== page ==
Overall, I really enjoyed this 'mini' project for the home. It took me a few sittings in front of the TV to complete it :). The design is not difficult, just takes time and patience.

And finally, if you like the design, send me an email at eagerneedler@gmail.com and I will be happy to share the design with you along with some brief instructions. If you have tried some simple Kasuti designs before, then this should be simple enough!

Happy embroidering!

Till the next post,


Samples from the Textile Museum of Canada, Toronto.

Hello everyone:

My recent discovery in Embroidery has been the Textile Museum of Canada. This museum has a huge collection of historic Embroidery from all over the world including India and it is among the best I have seen so far. Their website with the high level of zoom-in capability on pictures is simply amazing! Do check it out. Meanwhile, here is a glimpse from their Indian Embroidery section.

Copyright Warning: The pictures below were obtained from the museum directly and posted with permission from the Museum. You can link to this page but do not copy or post these pictures elsewhere.

A boy's jacket dated back to the 20th century. It is an example of the work done by the Ahir community from Gujarat, India. The embroidery is done using shishas (mirrors) and arhi work (chain stitch using the tambour needle). Brilliant piece, isn't it? I could stare at the embroidery all day!!

This is the back of the jacket.

This piece of wall hanging is also dated to the 20th century. It is an example of the work done by the Mochi community from Gujarat, India.
The embroidery is 'all over chain stitch' using the arhi (tambour needle). Very different palette of colors and finer work. I would love to have something like this on my wall.

You know, I used to live in Detroit for a few years and Toronto was an easy drive from there. I wish I had known about the museum at that time. Well, perhaps another time. Do we have any readers from Toronto or the Midwest??



Remove the guess work from Kutch.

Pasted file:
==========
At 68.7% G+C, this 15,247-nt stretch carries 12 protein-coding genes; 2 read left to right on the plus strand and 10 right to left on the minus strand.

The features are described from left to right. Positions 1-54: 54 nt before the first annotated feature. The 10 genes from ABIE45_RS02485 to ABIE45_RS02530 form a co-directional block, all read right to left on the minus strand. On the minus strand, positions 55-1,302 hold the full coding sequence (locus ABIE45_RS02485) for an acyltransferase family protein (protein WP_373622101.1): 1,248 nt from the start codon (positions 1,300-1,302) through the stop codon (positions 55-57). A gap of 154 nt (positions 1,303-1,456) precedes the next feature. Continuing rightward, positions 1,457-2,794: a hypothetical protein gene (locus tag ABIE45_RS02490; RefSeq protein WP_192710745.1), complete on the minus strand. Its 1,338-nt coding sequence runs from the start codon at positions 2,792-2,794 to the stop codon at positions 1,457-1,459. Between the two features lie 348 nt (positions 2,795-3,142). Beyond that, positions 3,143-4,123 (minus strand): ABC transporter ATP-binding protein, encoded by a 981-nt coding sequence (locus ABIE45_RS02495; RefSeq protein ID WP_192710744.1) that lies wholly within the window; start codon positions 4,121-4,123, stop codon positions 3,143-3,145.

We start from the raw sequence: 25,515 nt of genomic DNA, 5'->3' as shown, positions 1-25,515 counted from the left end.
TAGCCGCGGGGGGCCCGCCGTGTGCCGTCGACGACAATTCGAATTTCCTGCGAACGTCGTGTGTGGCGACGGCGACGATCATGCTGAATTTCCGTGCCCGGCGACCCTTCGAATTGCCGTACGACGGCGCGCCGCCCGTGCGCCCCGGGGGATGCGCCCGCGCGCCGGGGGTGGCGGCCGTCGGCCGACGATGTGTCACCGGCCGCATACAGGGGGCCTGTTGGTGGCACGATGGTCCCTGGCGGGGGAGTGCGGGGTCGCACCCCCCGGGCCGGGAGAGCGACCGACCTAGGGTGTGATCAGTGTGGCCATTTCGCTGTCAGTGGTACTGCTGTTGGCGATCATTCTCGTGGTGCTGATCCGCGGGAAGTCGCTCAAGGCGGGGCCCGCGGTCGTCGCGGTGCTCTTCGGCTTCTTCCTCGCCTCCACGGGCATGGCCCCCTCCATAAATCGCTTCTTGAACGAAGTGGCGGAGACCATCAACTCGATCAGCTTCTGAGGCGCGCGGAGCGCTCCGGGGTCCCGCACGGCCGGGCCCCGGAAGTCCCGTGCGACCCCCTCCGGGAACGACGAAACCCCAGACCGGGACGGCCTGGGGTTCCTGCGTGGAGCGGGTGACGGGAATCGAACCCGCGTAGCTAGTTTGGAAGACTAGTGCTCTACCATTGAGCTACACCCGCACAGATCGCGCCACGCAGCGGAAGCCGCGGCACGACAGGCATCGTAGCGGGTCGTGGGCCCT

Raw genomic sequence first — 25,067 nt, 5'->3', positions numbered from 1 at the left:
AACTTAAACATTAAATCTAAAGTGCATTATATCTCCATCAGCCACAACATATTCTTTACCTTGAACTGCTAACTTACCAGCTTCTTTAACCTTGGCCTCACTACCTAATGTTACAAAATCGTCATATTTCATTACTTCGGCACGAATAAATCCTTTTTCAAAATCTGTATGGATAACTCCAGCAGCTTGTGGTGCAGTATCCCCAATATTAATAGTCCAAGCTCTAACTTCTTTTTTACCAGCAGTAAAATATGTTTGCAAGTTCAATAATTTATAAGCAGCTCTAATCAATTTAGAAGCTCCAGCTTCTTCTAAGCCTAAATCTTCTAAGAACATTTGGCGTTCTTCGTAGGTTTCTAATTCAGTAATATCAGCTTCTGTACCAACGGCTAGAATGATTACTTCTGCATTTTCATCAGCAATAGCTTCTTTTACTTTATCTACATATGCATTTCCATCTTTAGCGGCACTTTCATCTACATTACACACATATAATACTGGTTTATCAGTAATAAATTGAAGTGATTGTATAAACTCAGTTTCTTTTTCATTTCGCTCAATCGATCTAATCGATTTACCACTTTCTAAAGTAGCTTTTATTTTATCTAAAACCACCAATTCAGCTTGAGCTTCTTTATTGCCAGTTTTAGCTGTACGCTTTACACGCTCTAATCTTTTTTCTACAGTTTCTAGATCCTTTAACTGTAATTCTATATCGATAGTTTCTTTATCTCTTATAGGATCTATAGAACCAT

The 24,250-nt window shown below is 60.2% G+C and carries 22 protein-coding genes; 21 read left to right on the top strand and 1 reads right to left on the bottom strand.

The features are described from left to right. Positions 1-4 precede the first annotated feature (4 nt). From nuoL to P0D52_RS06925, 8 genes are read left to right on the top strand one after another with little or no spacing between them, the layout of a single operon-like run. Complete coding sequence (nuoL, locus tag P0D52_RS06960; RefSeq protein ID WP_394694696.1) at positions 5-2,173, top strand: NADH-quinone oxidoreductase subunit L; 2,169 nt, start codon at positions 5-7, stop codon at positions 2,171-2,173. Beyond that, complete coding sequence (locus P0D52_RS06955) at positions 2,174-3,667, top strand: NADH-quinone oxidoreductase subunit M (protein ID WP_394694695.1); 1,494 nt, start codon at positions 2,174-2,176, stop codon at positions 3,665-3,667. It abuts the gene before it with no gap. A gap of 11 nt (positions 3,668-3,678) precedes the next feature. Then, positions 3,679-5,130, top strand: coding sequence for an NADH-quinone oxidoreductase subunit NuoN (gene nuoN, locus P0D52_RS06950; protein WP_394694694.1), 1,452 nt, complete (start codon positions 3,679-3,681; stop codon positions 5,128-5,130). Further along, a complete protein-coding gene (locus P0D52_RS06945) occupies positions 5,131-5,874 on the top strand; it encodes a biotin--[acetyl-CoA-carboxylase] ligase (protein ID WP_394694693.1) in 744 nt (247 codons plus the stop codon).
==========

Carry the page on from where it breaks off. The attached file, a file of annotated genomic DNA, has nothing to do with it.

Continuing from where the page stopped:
Hello everyone:

Based on a couple of feedbacks on the previous Kutch Tutorial, I created a second one. What is different? One, I have included pictures of almost all the steps, which is about 35 and second, it is in the form of a slide show. The first one is still available, but if you have had any doubts, then this tutorial should clear them all.


Kutch Tutorial - 2

How to use: This is a slideshow. To start, click the play icon. The slideshow will progress slowly, with a 10 second pause between photos. To pause, mouse-over the picture, then click the pause icon. To advance through the show manually, click the previous and next icons. .

I prefer photos to videos and this is an experiment in creating a tutorial that is easy to follow using photos. If you could take a moment to let me know your thoughts, I would greatly appreciate it.



Embroidered Pillow cases - Week 3

Last week, I was able to finish the first pillow case, complete the outline on the second one and so much more. That's quite unusual for me. I think it was just my lucky week :)

Anyways, here is the completed pillow case. As you can see I have alternated between blue and pink colors for the flowers using running stitch. But I left the center of the flower empty so that the shape is better defined. Otherwise, it would have appeared as a mass of "something" in blue and pink.

Here is a close up of the design. I kept the filling short and far apart, because I wanted to emphasize the outline. I used three strands of threads for both the outline as well as the filling. I always mention the number of strands I use because it is an important element in embroidery (in my humble opinion). Choose the number of strands depending on the fabric and the design.